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Gibbons are completely arboreal (tree-dwelling) and have developed highly specialized forms of locomotion. Most anatomical adaptations observed in gibbons (such as the extreme elongation of the arms and hands) are related to their locomotion.
Most primates live predominately in trees, which give protection and security and serve as sleeping sites and food sources. Within this ecological niche, gibbons are additionally specialised in order to avoid competition for food from other animals: they are able to access the fruit and leaves on the thin, outer branches of the trees in the South-asiatic rainforest - this is called ëterminal branch feedingí. The only competitors who can follow gibbons to the thin branches are birds and smaller mammals (squirrels, flying foxes).
In order to optimise the use of the terminal branch niche, the gibbon locomotor repertoire became specialised in two directions: brachiation (swinging by the arms) and bipedalism (walking upright on two legs).
Brachiation (Figure 5.1) is not only an effective form of locomotion, and it also allows the gibbons to reach and harvest every fruit of a branch. Whereas most arboreal primates are limited to the feed on fruits they can reach by sitting or standing on the substrate (such as a branch), gibbons are, in addition, able to access the fruits hanging underneath the substrate, which increases the yield of each branch considerably. When an animal sits on a branch, its own weight lowers the branch and makes feeding from that branch more difficult. In contrast, the weight of a gibbon hanging below the branch serves to pull the branch towards the gibbon, which makes food collection easier (Figure 5.2).
Figure 5.1. White-handed gibbon (H. lar): Slow brachiation (after a photo series in Eimerl & DeVore, 1969, pp. 72-73).
Figure 5.2. Radius of action during feeding: a. macaque, b. gibbon (after Grand, 1972, p. 198).
Brachiation allows for very fast movement. It also enables gibbons to cross quite large gaps in the canopy, and the body weight can be distributed on branches that are relatively far apart. In a suspensory position, a gibbon hanging from hook-like hands is always in a stable equilibrium, whereas primates standing on legs usually have to invest energy to keep the balance.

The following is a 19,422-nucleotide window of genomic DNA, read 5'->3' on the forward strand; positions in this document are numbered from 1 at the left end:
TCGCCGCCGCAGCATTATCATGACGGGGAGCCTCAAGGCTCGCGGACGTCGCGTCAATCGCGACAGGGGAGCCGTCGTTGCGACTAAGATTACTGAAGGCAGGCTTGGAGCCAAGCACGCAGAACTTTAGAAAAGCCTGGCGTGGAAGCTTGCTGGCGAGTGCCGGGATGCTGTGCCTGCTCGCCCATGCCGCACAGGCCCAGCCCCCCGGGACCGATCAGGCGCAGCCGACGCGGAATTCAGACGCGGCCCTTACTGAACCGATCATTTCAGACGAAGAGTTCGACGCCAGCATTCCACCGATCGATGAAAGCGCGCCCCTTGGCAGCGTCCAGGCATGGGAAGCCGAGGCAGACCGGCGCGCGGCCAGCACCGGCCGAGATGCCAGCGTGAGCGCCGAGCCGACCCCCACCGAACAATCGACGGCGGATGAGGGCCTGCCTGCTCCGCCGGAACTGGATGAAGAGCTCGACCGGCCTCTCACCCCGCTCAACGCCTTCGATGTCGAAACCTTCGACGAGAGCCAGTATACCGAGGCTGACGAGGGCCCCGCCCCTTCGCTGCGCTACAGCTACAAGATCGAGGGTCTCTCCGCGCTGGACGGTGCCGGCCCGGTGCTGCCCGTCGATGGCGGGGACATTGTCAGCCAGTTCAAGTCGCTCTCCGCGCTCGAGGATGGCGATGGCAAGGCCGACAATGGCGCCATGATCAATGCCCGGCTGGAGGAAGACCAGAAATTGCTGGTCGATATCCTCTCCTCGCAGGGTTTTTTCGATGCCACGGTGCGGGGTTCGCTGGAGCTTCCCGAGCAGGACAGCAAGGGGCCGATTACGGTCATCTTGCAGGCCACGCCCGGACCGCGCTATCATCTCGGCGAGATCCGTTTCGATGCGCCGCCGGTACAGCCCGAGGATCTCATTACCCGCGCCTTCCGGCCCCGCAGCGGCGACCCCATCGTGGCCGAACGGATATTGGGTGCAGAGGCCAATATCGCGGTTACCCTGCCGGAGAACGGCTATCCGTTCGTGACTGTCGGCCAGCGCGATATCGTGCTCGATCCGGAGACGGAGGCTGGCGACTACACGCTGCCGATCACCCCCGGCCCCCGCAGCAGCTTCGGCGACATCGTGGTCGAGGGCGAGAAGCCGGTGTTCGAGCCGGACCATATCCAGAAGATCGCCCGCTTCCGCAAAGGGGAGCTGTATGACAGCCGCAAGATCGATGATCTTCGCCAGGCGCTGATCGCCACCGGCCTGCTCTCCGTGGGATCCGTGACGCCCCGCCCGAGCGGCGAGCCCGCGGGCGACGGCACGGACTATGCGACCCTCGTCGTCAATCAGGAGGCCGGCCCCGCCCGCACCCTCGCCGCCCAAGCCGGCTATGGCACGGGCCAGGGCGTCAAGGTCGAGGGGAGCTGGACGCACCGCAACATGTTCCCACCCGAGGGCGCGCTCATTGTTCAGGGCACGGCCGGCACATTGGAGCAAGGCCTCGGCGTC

Anatomical adaptations for brachiation occur mainly in the upper body parts. The long, hook-like hands and very long, strong finger-flexors help carry the weight of the body during swinging.
The most conspicuous adaption are the exceptionally long arms. They allow for a quick start and a high acceleration. The movement of the gibbon's body during brachiation resembles that of a pendulum and is subjected to similar physical forces.
The additional rotation of the body during brachiation produces high torsion loads in the upper arms. In order to counter these to some degree, the ball joint of the upper arm does not face as far forward as in humans and the other apes. As a result of the moderately expressed torsion in the gibbon humerus, the arms are hanging in a more lateral direction in the resting position (Figure 5.3).
Figure 5.3. White-handed gibbon (H. lar) in resting position with inserted illustration of the shoulder joint. Because of the moderately expressed torsion in the gibbon humerus, the arm appears to be laterally rotated away from the body (after Larson, 1988, pp. 457 and 458).
Gibbons walk upright on two legs more frequently than any other non-human primate, and bipedalism accounts for 10% of their behavioural repertoire. Comparisons are often made between bipedal locomotion in humans and gibbons, in order to identify selection pressures which favor the evolution of upright walking.
In order to prevent the whole body from rotating with each step during bipedal walking, a counter-rotation of the upper body in the opposite direction is needed. In humans, this counter-rotation this takes place in the chest area. In gibbons, however, this counter-rotation occurs in the hip, which makes the movement look more awkward.
The complete upright posture observed in humans is possible because of two curvatures in the spinal column, the so-called lordoses. This brings the body's centre of gravity directly over the bearing area of the feet. The gibbon lacks these curvatures of the spinal column and achieves a similar result be bending both his hip-joint and his knee joints when standing upright (Figure 5.4). The bended knees further help to cushion the forces of forward locomotion during walking, whereas humans resolve this by the rolling motion of their feet.
Figure 5.4. Silhoute drawings and stick diagrams of bipedal walking in humans (above) and in gibbons (below) (after Okada, 1985, p. 50; and Yamazaki & Ishida, 1984, p. 565). The gibbon shows a pronounced diffraction of knee when walking.
Despite having faster steps, the gibbon does not move as quickly as humans, due mainly to the smaller step length.